Four years ago my wife and I decided to take our son to a special and slightly unusual restaurant to celebrate his birthday. We were in Tokyo at the time and gave the taxi driver what we thought was the address for the restaurant – it had names and numbers on it. Cabbies in Tokyo, and in Japan in general, are renowned for their courtesy, the cleanliness of their cabs, and their driving skill. We were very surprised, therefore, when our driver suddenly pulled over and told us that “the restaurant is somewhere around here,” let us off, and drove away.
After several minutes of search, we did manage to find the restaurant around the corner about a block or so away. We had a great meal, but the memory of that experience has always been something of a puzzle – until now.
This summer we returned to Tokyo for a family vacation, and while relaxing in our hotel room I found myself thumbing through a guide book we had brought along, Japan Made Easy, in which I found this startling statement: “Tokyo … has thousands upon thousands of streets, but fewer than one hundred of them have names.” A quick check of Google Maps seems to confirm this assertion. (Hat tip to Jeremy Sapienza).
More than One Way to Address a Letter
This raises some obvious questions, such as how one addresses a letter. The guide says:
…[T]he addressing system in Japan has nothing whatsoever to do with any street the house or building might be on or near. Addresses are based on areas rather than streets. In metropolitan areas the “address areas” start out with the city. Next comes the ku, or ward, then a smaller district called cho, and finally a still smaller section called banchi.
This is not simply an alternative but equally objective addressing system to what we have in the United States. For example, according to the guide: “Prior to a reformation of the addressing system in Tokyo in the 60s, there was one notorious banchi that had over one-hundred buildings on it, all with exactly the same address.”
So, at the banchi level it’s up to the mail carrier to figure out where to drop off a particular letter or parcel, presumably using his experience or rules of thumb learned from other carriers. Of course, it’s not just mail carriers who confront this problem but also, or perhaps especially, people new to town who are trying to find an address for the first time. I imagine even local residents face something of a challenge.
(I think I read somewhere, although I can’t swear by it, that Amsterdam was the first city to use the modern street numbering system that most of us take for granted today.)
Rationality and Local Knowledge
I suppose some might say that this is not an efficient system, and indeed the present (somewhat reformed) system is the legacy of Japan’s relatively recent medieval past. Nevertheless, it’s probably more than simply inertia that keeps people from changing it. It seems to work pretty well. That is, it’s rational from the perspective of those who dwell in the system.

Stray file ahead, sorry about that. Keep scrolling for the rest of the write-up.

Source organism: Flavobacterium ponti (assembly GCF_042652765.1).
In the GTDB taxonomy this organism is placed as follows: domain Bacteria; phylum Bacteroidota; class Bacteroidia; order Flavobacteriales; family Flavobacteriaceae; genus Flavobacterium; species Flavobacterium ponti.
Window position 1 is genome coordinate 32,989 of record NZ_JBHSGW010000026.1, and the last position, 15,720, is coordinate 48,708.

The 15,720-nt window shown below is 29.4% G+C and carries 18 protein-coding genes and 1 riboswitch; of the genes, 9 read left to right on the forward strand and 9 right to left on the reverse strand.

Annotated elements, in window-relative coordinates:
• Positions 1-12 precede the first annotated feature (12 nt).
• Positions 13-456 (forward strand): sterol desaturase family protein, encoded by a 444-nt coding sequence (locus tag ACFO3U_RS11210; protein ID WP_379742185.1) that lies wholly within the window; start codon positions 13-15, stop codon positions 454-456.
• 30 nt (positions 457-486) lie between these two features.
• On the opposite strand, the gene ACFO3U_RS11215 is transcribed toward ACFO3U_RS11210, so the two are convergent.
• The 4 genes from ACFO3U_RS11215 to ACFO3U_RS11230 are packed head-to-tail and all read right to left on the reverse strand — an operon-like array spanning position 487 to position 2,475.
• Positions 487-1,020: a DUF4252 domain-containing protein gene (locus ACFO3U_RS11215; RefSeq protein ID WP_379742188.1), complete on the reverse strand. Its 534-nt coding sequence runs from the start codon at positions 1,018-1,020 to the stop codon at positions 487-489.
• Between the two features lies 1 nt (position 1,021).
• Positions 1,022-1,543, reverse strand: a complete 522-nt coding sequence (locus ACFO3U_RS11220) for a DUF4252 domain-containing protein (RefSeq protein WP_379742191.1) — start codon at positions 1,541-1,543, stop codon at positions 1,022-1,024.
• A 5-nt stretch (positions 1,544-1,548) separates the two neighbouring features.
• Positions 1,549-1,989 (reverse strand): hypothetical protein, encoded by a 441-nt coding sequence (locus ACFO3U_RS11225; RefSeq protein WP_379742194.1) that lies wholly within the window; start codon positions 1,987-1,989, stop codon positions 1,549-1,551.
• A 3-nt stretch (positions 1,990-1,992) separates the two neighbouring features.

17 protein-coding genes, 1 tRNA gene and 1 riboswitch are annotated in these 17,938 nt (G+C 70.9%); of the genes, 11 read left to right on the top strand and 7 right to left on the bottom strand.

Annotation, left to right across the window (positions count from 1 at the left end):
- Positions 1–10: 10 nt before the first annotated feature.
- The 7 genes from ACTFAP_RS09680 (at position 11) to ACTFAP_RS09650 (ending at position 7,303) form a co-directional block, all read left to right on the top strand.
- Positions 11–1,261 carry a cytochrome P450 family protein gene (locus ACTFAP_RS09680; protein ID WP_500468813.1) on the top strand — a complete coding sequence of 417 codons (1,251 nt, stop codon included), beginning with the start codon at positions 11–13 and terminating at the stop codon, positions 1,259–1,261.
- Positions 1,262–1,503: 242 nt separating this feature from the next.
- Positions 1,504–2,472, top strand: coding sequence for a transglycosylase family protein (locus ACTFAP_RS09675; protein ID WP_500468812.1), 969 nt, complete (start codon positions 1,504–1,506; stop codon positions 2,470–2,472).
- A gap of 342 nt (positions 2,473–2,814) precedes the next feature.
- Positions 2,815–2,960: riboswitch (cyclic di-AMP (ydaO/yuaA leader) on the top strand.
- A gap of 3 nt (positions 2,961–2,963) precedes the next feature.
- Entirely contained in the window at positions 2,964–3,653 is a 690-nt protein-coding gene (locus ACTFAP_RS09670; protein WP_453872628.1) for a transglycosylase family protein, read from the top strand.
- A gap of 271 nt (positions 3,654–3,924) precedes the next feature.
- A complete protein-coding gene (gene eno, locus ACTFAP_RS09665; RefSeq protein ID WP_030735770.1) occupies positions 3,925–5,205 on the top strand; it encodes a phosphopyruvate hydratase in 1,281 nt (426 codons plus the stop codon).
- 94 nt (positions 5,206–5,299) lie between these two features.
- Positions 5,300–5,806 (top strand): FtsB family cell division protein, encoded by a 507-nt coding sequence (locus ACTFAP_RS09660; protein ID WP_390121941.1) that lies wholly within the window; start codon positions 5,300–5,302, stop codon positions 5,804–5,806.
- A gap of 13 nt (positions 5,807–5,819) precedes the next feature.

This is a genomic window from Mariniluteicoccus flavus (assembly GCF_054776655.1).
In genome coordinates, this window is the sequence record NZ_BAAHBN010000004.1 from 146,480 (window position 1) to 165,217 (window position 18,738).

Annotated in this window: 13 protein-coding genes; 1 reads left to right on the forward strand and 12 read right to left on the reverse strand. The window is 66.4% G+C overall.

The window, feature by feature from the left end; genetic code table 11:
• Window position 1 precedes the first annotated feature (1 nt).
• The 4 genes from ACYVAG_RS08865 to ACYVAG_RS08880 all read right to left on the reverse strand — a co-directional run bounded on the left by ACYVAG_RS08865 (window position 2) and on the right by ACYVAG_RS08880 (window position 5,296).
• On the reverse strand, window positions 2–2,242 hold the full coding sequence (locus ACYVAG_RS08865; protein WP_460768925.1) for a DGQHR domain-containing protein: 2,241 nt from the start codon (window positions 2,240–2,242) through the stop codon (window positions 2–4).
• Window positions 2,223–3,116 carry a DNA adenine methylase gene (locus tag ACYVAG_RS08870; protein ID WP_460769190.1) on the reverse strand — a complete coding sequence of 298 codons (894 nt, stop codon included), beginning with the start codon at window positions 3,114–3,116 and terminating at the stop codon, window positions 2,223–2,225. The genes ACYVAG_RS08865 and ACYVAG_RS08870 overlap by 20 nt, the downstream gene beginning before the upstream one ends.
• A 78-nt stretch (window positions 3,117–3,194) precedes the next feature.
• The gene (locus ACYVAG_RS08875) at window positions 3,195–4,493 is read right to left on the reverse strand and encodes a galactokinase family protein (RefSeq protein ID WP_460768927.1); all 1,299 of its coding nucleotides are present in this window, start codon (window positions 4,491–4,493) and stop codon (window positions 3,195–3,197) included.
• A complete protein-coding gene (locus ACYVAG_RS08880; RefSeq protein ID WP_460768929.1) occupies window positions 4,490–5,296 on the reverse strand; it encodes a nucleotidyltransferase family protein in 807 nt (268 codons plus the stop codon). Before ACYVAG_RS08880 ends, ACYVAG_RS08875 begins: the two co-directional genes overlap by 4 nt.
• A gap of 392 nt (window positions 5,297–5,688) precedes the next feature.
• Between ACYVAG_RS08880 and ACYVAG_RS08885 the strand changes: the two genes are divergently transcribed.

No one would question the economic vibrancy of Tokyo. Mail and goods do get delivered and millions of people do daily navigate their way around an amazingly complex maze of typically alley-sized streets. And while Japan has been mired in the economic doldrums for many years now, you can’t blame the addressing system for that. It’s the same system they had during the boom years of the 1980s.
In his famous essay, “The Use of Knowledge in Society,” Friedrich Hayek argued that “local knowledge” or “particular knowledge of time and place,” such as rules of thumb or skills learned by doing, is more important than the kind of knowledge that can be written down and objectively conveyed (which is why large-scale central planning is impossible).
But what’s local knowledge in one time and place may be quite different in another time and place.
In some cultures, such as ours, it’s important even in mundane matters to get the precise details of location objectively stated. In Japanese culture it’s also important to have those details, otherwise mail would never get delivered properly. But the points of reference remain more subjective. In Japan one navigates the streets by using landmarks and by feel. To quote one of my wife’s favorite lines from the movie Broadcast News: “I’ll see you, you know, at the place by the thing where we met that time.”
When in Tokyo, Stay at a Landmark Hotel?
What works in Tokyo, of course, would cause chaos in New York because the context of norms and expectations are subtly different. On the other hand, the Japanese are far more explicit and picky about what gifts to take when visiting someone on a particular occasion than we are, but we somehow manage to get things right in the end. And it’s probably the case that whatever complex set of norms that says it’s okay for Japanese cabbies to let passengers off only approximately at their destination also reinforces their compulsion for cleanliness and courtesy.
So despite the rather abrupt end to our taxi experience earlier that evening four years ago, we still took it for granted that the ride back later to our digs, the famous Imperial Hotel near the Imperial Palace in central Tokyo, would be very pleasant – and right to the door.
Sandy Ikeda is a professor of economics at Purchase College, SUNY, and the author of The Dynamics of the Mixed Economy: Toward a Theory of Interventionism. He is a member of the FEE Faculty Network.
This article was originally published on FEE.org. Read the original article.